[Hpn] Homelessness amd U.S. Prison Populations Hit All-Time High - Another set of Growth Industry Opportunities? set of Growth Industry Opportunities?

I CAN! icanamerica@email.msn.com
Wed, 26 Apr 2000 05:34:08 -0500


Growth Industries in Texas, California and Louisiana - Get *in* early!
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WASHINGTON (APBnews.com) -- One of every 147 Americans is now behind bars.

America's prisons and jails held a record 1,860,520 inmates at mid-year 1999,
58,333 inmates more than a year earlier, the Justice Department's Bureau of
Justice Statistics announced today.

Though growth slowed during 1999 -- to 2.3 percent from an annual average of 4.6
percent since 1990 -- the prison population continued its decade-long expansion.
The number of inmates in 1999 is more than double the 1990 prison and jail
population of 712,000 inmates.

The California, Texas and federal prison systems incarcerated the most inmates,
accounting for about a quarter of all inmates, the study found.


Louisiana leads the nation (again in a bottoms up category)
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Louisiana topped the country in the percentage of state residents behind bars,
with 763 inmates for every 100,000 Louisianans, compared with the national
average of 468 prisoners for every 100,000 Americans.

Louisiana officials cited the sprawling Angola prison farm facility as one
reason behind the state's high incarceration rate. At 18,000 acres, Angola is
the largest prison in the South and one of the largest in the United States.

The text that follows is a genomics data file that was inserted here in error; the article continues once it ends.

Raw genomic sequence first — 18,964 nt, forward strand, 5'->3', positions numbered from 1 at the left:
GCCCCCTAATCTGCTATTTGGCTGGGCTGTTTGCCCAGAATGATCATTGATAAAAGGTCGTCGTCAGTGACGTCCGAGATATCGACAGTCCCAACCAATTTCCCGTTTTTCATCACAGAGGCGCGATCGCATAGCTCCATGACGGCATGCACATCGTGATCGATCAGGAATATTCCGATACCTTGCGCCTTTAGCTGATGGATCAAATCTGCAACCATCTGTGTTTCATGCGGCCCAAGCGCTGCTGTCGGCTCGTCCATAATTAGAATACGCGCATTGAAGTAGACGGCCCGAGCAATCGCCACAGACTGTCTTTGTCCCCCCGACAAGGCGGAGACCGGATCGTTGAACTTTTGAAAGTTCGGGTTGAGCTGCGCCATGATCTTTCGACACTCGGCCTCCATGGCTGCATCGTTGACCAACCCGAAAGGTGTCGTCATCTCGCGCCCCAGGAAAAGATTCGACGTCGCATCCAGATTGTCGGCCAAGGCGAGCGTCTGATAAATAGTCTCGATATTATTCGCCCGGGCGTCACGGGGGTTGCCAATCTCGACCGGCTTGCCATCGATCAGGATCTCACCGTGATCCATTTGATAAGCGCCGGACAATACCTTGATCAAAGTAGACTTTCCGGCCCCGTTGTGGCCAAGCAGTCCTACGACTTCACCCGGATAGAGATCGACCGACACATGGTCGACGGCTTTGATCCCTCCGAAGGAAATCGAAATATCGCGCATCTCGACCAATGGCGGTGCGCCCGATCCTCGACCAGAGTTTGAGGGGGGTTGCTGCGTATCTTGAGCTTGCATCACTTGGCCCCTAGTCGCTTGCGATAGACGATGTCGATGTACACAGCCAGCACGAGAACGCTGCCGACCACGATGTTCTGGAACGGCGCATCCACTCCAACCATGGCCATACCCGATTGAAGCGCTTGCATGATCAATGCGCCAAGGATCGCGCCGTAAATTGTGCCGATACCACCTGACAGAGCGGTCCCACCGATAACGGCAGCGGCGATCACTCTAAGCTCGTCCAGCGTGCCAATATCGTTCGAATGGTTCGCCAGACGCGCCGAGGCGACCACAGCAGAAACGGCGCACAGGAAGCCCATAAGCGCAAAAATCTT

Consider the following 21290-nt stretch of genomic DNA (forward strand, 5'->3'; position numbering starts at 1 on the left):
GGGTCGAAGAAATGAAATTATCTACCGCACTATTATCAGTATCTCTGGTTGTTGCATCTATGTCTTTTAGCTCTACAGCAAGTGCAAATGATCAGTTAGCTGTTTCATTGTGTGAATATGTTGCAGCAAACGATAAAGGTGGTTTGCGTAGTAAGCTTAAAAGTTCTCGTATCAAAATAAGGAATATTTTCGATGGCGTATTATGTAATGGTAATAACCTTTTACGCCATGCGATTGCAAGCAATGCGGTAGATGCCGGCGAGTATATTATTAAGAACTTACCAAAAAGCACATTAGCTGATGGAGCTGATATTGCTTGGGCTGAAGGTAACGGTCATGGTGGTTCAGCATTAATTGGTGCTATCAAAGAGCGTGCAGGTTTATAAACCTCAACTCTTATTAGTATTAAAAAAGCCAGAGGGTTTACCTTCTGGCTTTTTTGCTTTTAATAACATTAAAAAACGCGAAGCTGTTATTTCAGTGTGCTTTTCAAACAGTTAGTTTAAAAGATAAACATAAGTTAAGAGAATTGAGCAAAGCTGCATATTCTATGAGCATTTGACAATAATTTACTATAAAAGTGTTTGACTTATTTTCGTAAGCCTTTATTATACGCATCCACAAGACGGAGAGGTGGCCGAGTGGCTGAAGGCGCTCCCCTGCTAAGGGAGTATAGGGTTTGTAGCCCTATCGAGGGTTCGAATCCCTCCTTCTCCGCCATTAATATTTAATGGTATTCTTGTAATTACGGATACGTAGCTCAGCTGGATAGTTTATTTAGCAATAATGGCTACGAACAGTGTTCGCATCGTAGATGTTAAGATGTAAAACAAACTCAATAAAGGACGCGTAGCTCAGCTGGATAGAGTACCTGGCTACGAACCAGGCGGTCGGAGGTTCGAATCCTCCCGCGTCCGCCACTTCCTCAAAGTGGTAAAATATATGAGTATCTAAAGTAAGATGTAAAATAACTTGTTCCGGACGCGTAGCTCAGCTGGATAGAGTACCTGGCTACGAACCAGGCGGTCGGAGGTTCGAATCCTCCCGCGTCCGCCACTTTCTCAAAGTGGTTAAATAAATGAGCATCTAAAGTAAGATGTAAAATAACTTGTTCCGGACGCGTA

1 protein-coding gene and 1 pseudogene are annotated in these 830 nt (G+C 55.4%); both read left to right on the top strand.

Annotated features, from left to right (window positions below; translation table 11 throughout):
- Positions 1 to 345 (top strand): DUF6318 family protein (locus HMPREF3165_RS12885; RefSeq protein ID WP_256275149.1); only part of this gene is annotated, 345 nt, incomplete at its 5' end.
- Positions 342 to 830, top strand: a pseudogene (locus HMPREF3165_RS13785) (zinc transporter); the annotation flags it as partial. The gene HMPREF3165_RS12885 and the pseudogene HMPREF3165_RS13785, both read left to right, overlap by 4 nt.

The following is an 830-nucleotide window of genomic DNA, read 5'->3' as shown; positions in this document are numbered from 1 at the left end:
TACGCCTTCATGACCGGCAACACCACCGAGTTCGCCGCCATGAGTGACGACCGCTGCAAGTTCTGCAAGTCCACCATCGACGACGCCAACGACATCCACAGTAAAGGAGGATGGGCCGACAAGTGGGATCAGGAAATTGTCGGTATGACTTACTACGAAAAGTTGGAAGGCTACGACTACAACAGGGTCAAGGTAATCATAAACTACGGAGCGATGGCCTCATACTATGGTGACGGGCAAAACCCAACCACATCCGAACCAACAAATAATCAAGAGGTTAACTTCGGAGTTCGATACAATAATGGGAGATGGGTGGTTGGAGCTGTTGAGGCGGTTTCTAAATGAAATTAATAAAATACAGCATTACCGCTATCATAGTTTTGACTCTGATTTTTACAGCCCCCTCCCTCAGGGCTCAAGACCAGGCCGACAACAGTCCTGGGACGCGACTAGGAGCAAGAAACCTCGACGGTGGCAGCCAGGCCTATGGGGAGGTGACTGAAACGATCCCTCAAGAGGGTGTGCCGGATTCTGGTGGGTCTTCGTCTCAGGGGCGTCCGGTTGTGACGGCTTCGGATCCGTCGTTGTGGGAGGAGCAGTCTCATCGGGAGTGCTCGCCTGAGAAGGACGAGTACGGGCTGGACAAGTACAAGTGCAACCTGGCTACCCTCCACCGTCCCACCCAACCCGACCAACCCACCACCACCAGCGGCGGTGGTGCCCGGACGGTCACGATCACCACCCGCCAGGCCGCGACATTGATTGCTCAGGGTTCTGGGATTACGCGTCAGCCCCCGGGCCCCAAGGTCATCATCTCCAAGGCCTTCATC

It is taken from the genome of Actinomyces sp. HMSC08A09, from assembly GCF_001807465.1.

"Angola is one of the largest prisons, so there's always been the room for
them," said Denise Bottcher, a spokeswoman for Louisiana Attorney General
Richard Ieyoub.
--------------------------------------

But other states are struggling with the load of new inmates. Overall, state
prisons were operating at 13 percent to 22 percent above capacity, while federal
prisons were 27 percent over capacity.

Drug offenses raise populations

Vermont, which the study says experienced the greatest increase in inmate
population, is spending about $27 million to build a new 350-bed prison to
supplement the 1,700 beds it now operates.

For now, with nowhere inside the state to house 350 overflow inmates, the state
has been paying about $6 million, or about 10 percent of its annual budget, to
rent prison and jail space from authorities in Virginia and New Jersey.

"The big issue for us is length of stay," said John Gorczyk, the commissioner of
the Vermont Department of Corrections. "The average length of stay for violent
offenders has gone up significantly. That's what driving our numbers,
primarily."

With the prison population continuing to grow along with nearly a decade of
reductions in crime rates, observers said overly harsh sentencing laws, such as
mandatory minimum requirements for drug crimes and three-strikes repeat felon
laws, are to blame for the high incarceration rate.

"Mandatory sentencing laws for drug offenses are driving the skyrocketing prison
population and filling prisons with nonviolent offenders who are often addicts,